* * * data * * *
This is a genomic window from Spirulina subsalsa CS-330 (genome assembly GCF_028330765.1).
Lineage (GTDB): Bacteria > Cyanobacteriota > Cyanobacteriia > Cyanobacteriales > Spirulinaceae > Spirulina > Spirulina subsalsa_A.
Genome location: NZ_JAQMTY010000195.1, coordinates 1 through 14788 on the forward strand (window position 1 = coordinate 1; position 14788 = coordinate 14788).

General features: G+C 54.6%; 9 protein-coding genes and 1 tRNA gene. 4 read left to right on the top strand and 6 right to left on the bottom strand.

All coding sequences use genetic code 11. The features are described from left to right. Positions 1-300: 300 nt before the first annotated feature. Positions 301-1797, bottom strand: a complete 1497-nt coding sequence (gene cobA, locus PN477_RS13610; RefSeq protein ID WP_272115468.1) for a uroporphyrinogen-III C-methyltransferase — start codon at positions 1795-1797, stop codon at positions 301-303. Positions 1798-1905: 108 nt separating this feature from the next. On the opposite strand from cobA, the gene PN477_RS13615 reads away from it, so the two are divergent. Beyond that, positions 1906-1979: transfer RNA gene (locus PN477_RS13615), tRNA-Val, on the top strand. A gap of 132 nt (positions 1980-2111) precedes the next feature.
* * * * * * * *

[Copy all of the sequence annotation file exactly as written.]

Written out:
This is a genomic window from Spirulina subsalsa CS-330 (genome assembly GCF_028330765.1).
Lineage (GTDB): Bacteria > Cyanobacteriota > Cyanobacteriia > Cyanobacteriales > Spirulinaceae > Spirulina > Spirulina subsalsa_A.
Genome location: NZ_JAQMTY010000195.1, coordinates 1 through 14788 on the forward strand (window position 1 = coordinate 1; position 14788 = coordinate 14788).

General features: G+C 54.6%; 9 protein-coding genes and 1 tRNA gene. 4 read left to right on the top strand and 6 right to left on the bottom strand.

All coding sequences use genetic code 11. The features are described from left to right. Positions 1-300: 300 nt before the first annotated feature. Positions 301-1797, bottom strand: a complete 1497-nt coding sequence (gene cobA, locus PN477_RS13610; RefSeq protein ID WP_272115468.1) for a uroporphyrinogen-III C-methyltransferase — start codon at positions 1795-1797, stop codon at positions 301-303. Positions 1798-1905: 108 nt separating this feature from the next. On the opposite strand from cobA, the gene PN477_RS13615 reads away from it, so the two are divergent. Beyond that, positions 1906-1979: transfer RNA gene (locus PN477_RS13615), tRNA-Val, on the top strand. A gap of 132 nt (positions 1980-2111) precedes the next feature.